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im 61 with a psa of 6.9 (gradually creeping up over the last 5 years) im in perfect health 5'10" 175 lbs work out 6-7 times/week great diet and don't drink or smoke. I absolutely have no symptoms of prostate cancer. Im nervious about the biopsy and am haveing second thoughts about it. I live near Harrisburg PA which is not a big city and the doctor I saw recommended a biopsy asap. I am thinking about going to Johns Hopkins in Baltimore or one of the cancer centers in Philadelphia to seek second opinions on getting a biopsy done. any thoughts out there

Posted by: patrick_cassidy | November 13, 2011 9:56 PM

i am 82 5ft6and half 151 lbs stripped i too have a creeping psa latest beng 5.1 pevious 7.1 /// 5.4 4.5. first line of alert says screening is no longer recomended for healthy men under age 75 . QUESTION WHAT ABOUT MEN OVER/ 75/ DO WE GET BIOPSIES OR WAIT AND WATCH MY FIRST VSIT IN 10 YRS WITH UROLGIST HE RECOM BIOPSY AND FLOMAX 2 MONTHS NOW STILL DCEIDING NEXT MOVE PLEASE ADVISE

Posted by: holiday21 | November 15, 2011 5:20 PM

I decided to seek other opinions as far as my options in dealing with an increasing psa; going to John Hopkins, Phila Cancer Center and Fox Chase; will let you know what the opinions are.

Posted by: | November 28, 2011 2:54 PM

As you have noticed, getting a biopsy (even getting a PSA test done) is increasingly controversial. I'm 52, normal DRE, very healthy, watch diet, exercise and run regularly, and yet as a result of a my fluctuating PSA between 4-10, I have had 3 biopsies over the last 2.5 years, the last one a saturation biopsy. I continue to be the "poster child" for the PSA controversy, and my case confounds the Urology community. Fortunately for me, all 3 biopsies were all negative. I have also had 2 PCA3 tests, and they were also both very negative. Not all Urologists will offer a PCA3 test, and many discount its effectiveness. That may be true at certain PCA3 "cut-off" levels, however my values were so low (i.e. negative), that they were proven quite accurate by the biopsies, or should I say they accurately predicated that the biopsies would be negative. All I have is a very high (and fluctuating) PSA.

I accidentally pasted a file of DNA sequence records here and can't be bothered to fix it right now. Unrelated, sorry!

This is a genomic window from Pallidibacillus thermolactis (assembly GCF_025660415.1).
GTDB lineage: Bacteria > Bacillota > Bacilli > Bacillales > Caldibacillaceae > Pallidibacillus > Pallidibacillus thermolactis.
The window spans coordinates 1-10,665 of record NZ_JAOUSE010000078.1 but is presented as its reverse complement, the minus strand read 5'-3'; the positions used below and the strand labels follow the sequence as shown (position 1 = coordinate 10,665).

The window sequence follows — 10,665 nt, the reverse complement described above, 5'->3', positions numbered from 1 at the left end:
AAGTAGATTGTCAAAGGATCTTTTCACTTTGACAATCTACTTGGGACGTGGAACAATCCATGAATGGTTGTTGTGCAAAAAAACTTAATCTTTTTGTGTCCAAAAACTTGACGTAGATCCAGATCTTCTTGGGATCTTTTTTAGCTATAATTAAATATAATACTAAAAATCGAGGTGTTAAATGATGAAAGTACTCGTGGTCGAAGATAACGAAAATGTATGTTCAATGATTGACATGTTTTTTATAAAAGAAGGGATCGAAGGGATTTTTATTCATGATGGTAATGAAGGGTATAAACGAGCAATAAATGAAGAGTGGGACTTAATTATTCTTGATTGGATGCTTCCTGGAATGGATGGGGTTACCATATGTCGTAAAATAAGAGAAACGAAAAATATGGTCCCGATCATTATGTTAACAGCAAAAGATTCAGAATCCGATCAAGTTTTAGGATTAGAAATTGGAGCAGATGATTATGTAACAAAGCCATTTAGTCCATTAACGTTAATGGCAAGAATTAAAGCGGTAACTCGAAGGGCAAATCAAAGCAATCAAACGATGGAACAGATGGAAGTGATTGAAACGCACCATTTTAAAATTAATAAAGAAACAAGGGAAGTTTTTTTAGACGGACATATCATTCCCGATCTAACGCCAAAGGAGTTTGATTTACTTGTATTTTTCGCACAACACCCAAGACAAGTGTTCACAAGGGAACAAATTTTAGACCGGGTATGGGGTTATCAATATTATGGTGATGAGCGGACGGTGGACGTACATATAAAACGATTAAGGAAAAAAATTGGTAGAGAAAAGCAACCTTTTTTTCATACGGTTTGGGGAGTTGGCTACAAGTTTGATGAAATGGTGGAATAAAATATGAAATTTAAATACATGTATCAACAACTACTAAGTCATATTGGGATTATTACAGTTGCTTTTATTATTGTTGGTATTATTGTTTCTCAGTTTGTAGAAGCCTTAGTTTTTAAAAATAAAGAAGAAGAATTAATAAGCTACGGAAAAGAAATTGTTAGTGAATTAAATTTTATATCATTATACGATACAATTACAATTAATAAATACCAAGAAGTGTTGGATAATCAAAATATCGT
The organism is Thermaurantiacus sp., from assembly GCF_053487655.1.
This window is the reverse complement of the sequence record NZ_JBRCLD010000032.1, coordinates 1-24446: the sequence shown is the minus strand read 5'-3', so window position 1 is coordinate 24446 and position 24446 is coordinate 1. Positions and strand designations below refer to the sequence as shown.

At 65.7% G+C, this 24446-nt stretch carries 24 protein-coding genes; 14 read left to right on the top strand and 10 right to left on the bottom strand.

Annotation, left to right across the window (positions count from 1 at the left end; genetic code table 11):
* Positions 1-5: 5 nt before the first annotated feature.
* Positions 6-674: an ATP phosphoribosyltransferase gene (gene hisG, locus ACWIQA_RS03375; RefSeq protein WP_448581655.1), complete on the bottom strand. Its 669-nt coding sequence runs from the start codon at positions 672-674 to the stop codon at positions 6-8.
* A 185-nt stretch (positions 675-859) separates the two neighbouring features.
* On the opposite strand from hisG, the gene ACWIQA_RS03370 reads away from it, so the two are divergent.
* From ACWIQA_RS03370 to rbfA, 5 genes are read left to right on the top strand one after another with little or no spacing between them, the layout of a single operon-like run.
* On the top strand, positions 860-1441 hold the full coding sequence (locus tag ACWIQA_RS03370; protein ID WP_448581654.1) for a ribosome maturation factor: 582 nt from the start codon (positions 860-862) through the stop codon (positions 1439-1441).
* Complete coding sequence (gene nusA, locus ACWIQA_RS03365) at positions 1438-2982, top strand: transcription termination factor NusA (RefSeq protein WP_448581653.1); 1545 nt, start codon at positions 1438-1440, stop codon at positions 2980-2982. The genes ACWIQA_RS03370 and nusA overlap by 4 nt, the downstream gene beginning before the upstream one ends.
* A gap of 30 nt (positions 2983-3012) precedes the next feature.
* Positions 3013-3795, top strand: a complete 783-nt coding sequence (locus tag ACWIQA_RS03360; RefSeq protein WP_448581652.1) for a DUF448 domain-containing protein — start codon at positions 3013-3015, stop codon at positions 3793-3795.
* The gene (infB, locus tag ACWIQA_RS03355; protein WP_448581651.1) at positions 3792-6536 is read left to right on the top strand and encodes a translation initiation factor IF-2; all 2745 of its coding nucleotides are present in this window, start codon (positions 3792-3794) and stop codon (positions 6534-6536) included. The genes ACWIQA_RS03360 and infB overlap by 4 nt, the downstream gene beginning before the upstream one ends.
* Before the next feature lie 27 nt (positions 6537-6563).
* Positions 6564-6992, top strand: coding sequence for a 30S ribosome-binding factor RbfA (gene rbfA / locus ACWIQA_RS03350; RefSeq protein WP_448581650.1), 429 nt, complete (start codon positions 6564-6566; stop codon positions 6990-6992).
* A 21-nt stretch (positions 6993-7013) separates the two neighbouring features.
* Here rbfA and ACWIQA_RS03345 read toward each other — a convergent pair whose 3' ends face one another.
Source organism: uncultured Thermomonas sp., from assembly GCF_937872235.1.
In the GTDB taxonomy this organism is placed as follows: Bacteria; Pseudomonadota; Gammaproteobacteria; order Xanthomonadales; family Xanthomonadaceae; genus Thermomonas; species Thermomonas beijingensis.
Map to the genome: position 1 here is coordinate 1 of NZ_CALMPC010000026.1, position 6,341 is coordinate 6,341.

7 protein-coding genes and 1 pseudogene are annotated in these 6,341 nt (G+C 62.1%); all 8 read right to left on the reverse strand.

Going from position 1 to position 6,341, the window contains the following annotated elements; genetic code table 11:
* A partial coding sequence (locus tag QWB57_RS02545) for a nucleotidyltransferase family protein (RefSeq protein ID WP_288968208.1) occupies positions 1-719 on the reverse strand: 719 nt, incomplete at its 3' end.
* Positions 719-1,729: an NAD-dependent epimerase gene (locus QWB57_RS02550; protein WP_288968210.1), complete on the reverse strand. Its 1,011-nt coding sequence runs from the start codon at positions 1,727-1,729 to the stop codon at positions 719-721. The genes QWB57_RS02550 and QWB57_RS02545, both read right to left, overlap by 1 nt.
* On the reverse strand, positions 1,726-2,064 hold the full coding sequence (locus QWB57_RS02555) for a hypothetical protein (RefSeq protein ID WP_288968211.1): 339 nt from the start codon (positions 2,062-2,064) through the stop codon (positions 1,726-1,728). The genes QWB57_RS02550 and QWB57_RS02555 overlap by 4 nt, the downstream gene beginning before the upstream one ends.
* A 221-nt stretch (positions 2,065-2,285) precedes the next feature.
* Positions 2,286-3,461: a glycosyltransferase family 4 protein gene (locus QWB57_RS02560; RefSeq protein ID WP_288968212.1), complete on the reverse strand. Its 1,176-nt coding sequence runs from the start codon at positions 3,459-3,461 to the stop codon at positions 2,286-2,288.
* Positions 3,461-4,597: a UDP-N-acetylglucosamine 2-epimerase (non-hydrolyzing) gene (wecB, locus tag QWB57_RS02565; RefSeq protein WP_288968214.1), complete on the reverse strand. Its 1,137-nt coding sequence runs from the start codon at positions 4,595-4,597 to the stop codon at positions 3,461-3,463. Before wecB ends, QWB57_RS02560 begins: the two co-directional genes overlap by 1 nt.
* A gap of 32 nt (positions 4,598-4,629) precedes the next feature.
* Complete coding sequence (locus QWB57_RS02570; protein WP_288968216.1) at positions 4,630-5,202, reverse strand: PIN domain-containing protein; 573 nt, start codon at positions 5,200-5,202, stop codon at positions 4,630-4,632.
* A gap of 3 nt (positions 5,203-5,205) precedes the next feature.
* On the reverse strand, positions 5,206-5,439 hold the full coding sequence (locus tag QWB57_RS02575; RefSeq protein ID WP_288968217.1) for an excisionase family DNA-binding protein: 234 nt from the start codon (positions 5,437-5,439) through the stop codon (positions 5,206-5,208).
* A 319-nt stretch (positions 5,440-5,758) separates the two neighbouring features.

Unfortunately, PSA (and PCA3) and DREs can do only one thing. They can yield enough concern by your Urologist, that he/she is largely forced to recommend that you "rule out" cancer by getting a standard 12-core biopsy. Problem is, biopsy is only ~80% accurate, and if your PSA continues to be "abnormal", they will likely suggest you have a second, and as in my case, a third biopsy to increase the pathological accuracy and further "rule out". The math is simple, the odds of 3 false negative biopsies is increasing small (1st biopsy 20%, 2nd biopsy 4%, 3rd biopsy <1%).

Is PSA a good marker? Answer: No, because statistically 1 out of 4 men that have high Total PSA and low Free PSA have positive biopsies and the vast majority of those are not life threatening even though they end up getting treated largely for the fear of the diagnosis. To JH credit, the "Watchful Waiting" programs led by Ballentine H. Carter, M.D and others are becoming more prevalent.

Have I suffered considerable anxiety, discomfort, and financial pain as a result of PSA testing that I would not have otherwise suffered? Answer: Yes

Would I suggest you seek out second opinion World leading Centers/Doctors such at the Brady Center at JH? Answer: Yes

Bottom Line: All I can do is tell you my story. It largely confirms the fact that PSA is not enough and has done as much harm as it has done good (in my humble and very well read opinion and experience). I simply followed my Urologists advice and got the biopsies done. I have peace of mind now, but I went through hell to get it.

Posted by: mcoplon | December 3, 2011 11:50 AM